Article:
Even as autumn can feel like a time of new beginnings, with the start of a new school year, it is simultaneously a time of endings, as our gardens wind down and we await the first frost. In Marita O’Neill’s beautiful and bittersweet poem “Putting to Bed,” the poem speaker seeks to learn from a garden’s endings how to let go of a harder human loss.

Marita O’Neill has her MFA in poetry from Vermont College of Fine Arts and teaches high school English at Yarmouth High School in Maine.

Poets, please note that submissions to Deep Water are now open. Deep Water is especially eager to share poems by Black writers, writers of color, indigenous writers, and other underrepresented voices. There is a link to submit in the credits below.

Putting to Bed

By Marita O’Neill


Yarrow, foxtail, and sweet clover:

time to uproot. Time for laying


it down; time to put to rest.

Hardest are the marigolds,


all luster and smolder,

soft halo of color in the dying


garden. Two hollyhock buds about

to bloom. Patch of black-eyed daisies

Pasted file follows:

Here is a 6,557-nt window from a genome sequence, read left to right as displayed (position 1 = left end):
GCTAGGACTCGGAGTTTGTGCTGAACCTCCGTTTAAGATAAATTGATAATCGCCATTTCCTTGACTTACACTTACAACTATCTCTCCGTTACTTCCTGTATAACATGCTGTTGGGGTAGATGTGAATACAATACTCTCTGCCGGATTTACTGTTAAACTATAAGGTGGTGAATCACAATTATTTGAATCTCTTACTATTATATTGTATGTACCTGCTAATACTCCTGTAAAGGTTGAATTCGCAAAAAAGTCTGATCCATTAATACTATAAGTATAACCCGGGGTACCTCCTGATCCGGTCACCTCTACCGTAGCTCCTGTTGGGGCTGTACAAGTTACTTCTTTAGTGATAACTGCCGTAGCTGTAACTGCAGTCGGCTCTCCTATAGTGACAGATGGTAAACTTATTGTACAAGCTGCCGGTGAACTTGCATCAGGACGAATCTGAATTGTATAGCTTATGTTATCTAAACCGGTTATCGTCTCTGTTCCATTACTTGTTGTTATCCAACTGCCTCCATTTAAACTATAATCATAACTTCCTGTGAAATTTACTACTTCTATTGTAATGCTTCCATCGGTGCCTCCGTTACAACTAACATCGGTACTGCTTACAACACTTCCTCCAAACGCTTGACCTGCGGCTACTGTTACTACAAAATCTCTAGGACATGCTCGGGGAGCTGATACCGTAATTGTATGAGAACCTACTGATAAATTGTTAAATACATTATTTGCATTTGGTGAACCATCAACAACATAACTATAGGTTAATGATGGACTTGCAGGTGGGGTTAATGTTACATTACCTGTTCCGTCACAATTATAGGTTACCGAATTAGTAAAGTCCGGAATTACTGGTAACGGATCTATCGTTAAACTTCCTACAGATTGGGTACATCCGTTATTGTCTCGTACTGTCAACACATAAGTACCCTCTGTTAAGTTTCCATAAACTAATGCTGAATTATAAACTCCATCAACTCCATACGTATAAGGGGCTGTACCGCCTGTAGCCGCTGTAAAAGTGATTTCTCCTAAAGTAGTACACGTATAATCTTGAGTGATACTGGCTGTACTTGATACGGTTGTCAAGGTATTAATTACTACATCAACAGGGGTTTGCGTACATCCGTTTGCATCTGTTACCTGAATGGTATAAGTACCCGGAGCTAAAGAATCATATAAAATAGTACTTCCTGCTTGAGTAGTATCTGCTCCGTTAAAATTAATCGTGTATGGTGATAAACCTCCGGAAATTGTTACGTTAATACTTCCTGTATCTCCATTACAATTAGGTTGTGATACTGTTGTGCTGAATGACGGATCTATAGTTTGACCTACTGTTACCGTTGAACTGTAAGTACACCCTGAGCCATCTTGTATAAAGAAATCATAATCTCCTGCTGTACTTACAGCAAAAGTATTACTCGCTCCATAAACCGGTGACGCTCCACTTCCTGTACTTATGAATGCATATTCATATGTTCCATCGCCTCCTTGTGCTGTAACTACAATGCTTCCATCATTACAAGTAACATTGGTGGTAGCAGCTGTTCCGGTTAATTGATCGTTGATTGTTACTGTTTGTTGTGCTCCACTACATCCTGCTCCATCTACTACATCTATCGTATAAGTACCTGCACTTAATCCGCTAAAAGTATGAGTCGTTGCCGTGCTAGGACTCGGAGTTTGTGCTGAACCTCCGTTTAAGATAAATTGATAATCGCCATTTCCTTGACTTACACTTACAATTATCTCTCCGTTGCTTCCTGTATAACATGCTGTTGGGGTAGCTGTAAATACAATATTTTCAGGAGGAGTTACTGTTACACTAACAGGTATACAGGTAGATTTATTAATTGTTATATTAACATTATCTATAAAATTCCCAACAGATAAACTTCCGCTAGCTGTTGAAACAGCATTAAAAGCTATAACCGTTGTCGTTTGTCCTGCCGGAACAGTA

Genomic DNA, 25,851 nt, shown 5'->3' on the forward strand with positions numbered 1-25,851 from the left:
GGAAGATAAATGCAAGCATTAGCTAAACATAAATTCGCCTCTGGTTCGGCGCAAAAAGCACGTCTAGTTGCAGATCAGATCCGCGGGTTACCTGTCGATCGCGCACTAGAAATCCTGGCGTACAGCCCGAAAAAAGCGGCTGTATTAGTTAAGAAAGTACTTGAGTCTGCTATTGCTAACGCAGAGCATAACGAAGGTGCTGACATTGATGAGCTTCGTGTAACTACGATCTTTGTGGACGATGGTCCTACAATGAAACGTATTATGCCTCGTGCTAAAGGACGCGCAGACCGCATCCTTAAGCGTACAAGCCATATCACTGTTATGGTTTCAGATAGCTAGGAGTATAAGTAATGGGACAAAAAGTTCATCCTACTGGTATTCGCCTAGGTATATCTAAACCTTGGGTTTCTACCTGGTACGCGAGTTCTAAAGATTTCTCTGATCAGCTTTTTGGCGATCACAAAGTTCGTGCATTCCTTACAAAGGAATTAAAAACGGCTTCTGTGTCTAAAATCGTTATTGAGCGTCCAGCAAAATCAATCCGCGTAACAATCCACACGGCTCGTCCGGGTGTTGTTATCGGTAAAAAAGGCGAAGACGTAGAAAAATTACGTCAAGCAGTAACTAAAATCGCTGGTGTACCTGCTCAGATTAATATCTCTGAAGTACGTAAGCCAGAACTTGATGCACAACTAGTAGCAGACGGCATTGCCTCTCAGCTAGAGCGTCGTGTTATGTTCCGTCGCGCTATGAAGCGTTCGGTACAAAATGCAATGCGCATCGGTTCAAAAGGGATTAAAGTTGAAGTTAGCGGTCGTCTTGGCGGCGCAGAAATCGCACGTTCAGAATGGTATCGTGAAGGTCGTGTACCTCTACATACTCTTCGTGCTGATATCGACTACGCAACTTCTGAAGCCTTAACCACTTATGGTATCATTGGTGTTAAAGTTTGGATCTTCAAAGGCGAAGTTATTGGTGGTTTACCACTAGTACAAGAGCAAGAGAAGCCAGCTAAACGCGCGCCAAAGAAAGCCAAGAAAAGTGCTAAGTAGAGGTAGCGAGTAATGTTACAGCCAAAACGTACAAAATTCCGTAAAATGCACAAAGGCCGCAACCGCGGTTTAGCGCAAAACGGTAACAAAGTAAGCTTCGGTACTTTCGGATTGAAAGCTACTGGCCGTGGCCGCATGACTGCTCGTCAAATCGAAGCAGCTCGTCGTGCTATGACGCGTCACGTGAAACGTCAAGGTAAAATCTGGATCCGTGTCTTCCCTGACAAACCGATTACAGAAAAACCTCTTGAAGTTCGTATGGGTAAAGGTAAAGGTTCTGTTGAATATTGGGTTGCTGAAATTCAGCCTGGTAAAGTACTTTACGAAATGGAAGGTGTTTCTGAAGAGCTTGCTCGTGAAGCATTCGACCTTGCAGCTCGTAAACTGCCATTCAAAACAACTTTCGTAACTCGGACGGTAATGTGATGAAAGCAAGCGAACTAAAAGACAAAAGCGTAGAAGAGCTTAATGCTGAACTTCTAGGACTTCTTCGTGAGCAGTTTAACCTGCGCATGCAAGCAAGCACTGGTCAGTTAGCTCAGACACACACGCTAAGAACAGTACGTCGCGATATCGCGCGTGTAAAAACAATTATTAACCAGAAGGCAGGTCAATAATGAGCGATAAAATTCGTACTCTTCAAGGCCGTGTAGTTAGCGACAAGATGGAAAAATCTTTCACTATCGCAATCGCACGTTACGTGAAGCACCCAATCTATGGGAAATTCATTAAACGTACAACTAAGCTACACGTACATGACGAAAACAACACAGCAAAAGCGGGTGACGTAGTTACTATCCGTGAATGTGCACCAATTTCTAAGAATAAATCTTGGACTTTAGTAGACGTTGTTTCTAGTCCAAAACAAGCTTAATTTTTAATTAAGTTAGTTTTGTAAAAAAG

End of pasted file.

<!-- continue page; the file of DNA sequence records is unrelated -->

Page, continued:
still hanging on.  When the blue Chevy

passes, I think, Is it you? Then


your mother calls to ask if I want

your ashes to spread in the ocean by


our old house. Our house. First house.

House of broken things mended. House


of maple sugar burning in the garage.

House of goodbye and never to be seen


again. House where you died alone.

House where you sang


my name. House where once I was your

only. How to lay it all down? How to put


to rest angry roots that refuse to give?

How to lay down all the tasseled and golden?


Megan Grumbling is a poet and writer who lives in Portland. Deep Water: Maine Poems is produced in collaboration with the Maine Writers & Publishers Alliance. “Putting to Bed,” copyright © 2019 by Marita O’Neill, appears by permission of the author. Submissions to Deep Water are open now and through the end of November. For more information, go to mainewriters.org/deep-water.

Comments are not available on this story.

filed under: